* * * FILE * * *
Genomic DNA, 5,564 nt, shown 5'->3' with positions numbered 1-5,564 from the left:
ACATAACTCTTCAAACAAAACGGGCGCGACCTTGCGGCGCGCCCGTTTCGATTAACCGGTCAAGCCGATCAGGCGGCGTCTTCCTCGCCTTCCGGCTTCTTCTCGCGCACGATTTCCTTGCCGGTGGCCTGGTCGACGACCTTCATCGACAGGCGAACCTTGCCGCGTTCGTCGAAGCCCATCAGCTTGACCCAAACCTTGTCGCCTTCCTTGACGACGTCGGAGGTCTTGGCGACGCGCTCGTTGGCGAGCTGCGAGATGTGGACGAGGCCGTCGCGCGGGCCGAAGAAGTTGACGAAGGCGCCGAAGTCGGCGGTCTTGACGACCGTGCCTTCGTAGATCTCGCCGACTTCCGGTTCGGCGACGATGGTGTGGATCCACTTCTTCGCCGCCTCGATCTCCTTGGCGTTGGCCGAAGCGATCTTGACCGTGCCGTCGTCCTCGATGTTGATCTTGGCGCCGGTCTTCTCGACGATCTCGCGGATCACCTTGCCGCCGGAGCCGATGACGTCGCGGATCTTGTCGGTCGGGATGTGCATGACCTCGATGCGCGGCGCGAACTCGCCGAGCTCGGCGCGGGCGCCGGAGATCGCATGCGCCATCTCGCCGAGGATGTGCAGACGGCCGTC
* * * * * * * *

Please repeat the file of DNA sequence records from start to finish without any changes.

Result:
Genomic DNA, 5,564 nt, shown 5'->3' with positions numbered 1-5,564 from the left:
ACATAACTCTTCAAACAAAACGGGCGCGACCTTGCGGCGCGCCCGTTTCGATTAACCGGTCAAGCCGATCAGGCGGCGTCTTCCTCGCCTTCCGGCTTCTTCTCGCGCACGATTTCCTTGCCGGTGGCCTGGTCGACGACCTTCATCGACAGGCGAACCTTGCCGCGTTCGTCGAAGCCCATCAGCTTGACCCAAACCTTGTCGCCTTCCTTGACGACGTCGGAGGTCTTGGCGACGCGCTCGTTGGCGAGCTGCGAGATGTGGACGAGGCCGTCGCGCGGGCCGAAGAAGTTGACGAAGGCGCCGAAGTCGGCGGTCTTGACGACCGTGCCTTCGTAGATCTCGCCGACTTCCGGTTCGGCGACGATGGTGTGGATCCACTTCTTCGCCGCCTCGATCTCCTTGGCGTTGGCCGAAGCGATCTTGACCGTGCCGTCGTCCTCGATGTTGATCTTGGCGCCGGTCTTCTCGACGATCTCGCGGATCACCTTGCCGCCGGAGCCGATGACGTCGCGGATCTTGTCGGTCGGGATGTGCATGACCTCGATGCGCGGCGCGAACTCGCCGAGCTCGGCGCGGGCGCCGGAGATCGCATGCGCCATCTCGCCGAGGATGTGCAGACGGCCGTC